Efforts to expand public transit in San Antonio and the fate of a plan to protect the city’s cleanest source of drinking water have been waylaid by the spread of COVID-19.
For months before the crisis, Mayor Ron Nirenberg and Bexar County Judge Nelson Wolff pushed to redirect $40 million from a one-eighth-cent sales tax that funds the Edwards Aquifer Protection Program and the construction of linear parks and creekways annually to pay for better bus service and other public transportation initiatives instead. They aimed to get that measure on the November ballot.
Simultaneously, city leaders pinpointed a way for the aquifer protection program to continue without those sales tax dollars after months of uncertainty about its fate. The City Council was set to vote on that proposal this month.
But COVID-19 has held up those plans and clouded the proposal’s future.
No decision has been made about when the election will be held. Hope Andrade, tri-chair of the ConnectSA transportation plan and VIA Metropolitan Transit board chair, said she’s still optimistic the vote will take place in November.
“We must not lose momentum,” Andrade said. “But we’re very respectful of what’s going on right now.”
Henry Cisneros, another ConnectSA tri-chair and a former mayor, said Nirenberg has raised the possibility that the election could be postponed to May.
“He does not want to throw in the towel until we have a clearer sense toward the end of the summer as to where things are,” Cisneros said.
Nirenberg himself won’t say much.
“We are in the middle of a pandemic response,” Nirenberg said. “Anticipating the timing of a transit election is premature, and that’s an understatement.”
The coronavirus has already led city leaders to postpone one major election.
The City Council initially placed the renewal of a sales tax for Pre-K 4 SA, the city-funded early childhood education program, on the May ballot rather than the November ballot — believing that would boost the program’s chances of getting an easy win. But as the outbreak worsened, council members opted to push it back to November.
Further complicating matters is the city’s dire financial situation. San Antonio faces a $180 million budget shortfall caused by economic fallout from the pandemic.
Sales tax revenue collected by the city is slated to take a gargantuan hit. City budget officials had projected that they would collect $313 million in sales tax for the city’s current $1.29 billion spending plan. With the spread of COVID-19 hammering the economy and crushing retail spending, the city is projected to lose up to $53 million in sales tax revenue.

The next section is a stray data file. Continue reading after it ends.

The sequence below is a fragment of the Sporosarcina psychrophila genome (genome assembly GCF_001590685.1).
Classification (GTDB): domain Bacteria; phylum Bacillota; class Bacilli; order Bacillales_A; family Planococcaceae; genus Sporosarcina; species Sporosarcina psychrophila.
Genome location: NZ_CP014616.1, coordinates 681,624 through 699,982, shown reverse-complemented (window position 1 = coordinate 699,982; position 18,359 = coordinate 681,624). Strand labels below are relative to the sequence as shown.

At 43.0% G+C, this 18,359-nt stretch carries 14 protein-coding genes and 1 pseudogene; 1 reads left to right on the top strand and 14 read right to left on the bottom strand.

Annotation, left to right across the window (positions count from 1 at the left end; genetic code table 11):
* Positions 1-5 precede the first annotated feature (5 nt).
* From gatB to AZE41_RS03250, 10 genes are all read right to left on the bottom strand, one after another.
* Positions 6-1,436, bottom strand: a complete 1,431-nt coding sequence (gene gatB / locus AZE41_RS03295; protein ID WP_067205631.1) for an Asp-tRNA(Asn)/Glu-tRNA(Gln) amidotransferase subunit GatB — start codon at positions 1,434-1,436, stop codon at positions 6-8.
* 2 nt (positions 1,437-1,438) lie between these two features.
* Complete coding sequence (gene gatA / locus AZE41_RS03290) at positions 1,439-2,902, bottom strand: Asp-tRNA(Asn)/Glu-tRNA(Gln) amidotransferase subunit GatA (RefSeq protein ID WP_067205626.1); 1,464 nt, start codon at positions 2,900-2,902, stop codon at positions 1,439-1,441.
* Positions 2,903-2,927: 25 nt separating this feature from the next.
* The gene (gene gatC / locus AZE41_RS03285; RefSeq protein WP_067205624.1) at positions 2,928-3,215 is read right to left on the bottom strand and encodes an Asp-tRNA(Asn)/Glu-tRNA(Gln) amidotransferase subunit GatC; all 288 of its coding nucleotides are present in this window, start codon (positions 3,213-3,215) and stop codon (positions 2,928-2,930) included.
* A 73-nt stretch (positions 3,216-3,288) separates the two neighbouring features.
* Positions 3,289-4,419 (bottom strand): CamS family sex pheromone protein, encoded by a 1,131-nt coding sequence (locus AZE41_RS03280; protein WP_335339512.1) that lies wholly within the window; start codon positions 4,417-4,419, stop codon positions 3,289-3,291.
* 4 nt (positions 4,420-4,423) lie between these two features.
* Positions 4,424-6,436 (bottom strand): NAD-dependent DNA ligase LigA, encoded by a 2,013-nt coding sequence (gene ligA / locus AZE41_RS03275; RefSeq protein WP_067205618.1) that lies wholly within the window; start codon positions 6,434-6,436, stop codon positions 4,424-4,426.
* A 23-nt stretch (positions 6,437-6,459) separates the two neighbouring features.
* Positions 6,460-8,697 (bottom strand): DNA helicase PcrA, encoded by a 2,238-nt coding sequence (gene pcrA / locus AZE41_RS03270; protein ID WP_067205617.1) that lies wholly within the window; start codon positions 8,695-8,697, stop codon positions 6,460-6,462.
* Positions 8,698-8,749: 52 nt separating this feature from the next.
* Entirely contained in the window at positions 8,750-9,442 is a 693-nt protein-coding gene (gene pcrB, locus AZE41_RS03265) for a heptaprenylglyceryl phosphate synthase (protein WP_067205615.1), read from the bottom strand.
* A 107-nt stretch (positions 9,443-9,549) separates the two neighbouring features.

“It’s no question that the path for ConnectSA and its recommendations is more difficult because the sales tax is greatly impacted by this,” Cisneros said. “It’s down substantially.”
Also on hold is a proposal for the city to continue the Edwards Aquifer Protection Program, albeit at about half its current funding.
For months, the question of how the program — popular with voters, who have renewed it four times since 2000 — would go on without sales tax dollars was hotly debated. Those dollars pay for conservation easements to prevent development in sensitive areas that feed into the aquifer.
Suzanne Scott, San Antonio River Authority general manager, proposed increasing that agency’s property tax rate to help protect the Edwards Aquifer. But SARA’s board rejected the move in November.
Nirenberg sought a new home for the program at the city-owned San Antonio Water System. The utility’s CEO, Robert Puente, was open to the idea — if the program was funded with considerably fewer dollars than it is now. And SAWS board members questioned how much more land they would have to pay to protect and when the program would end.
In February, about three weeks before San Antonio reported its first case of COVID-19 outside of cruise ship evacuees brought to Joint Base San Antonio-Lackland, city officials seemed to settle the question.
The city, officials proposed, could continue to operate the aquifer program with money the city already gets from SAWS to the tune of $109 million over 10 years, about half the current funding. That money would pay for the program’s operations and for conservation easements to prevent development over sensitive areas that feed into the aquifer.
The City Council was set to vote on the proposal this month. But that vote hasn’t been scheduled.
“Right now, we have other urgent priorities,” Nirenberg said.
Joshua Fechter is a staff writer covering San Antonio government and politics. To read more from Joshua, become a subscriber. email@example.com | Twitter: @JFreports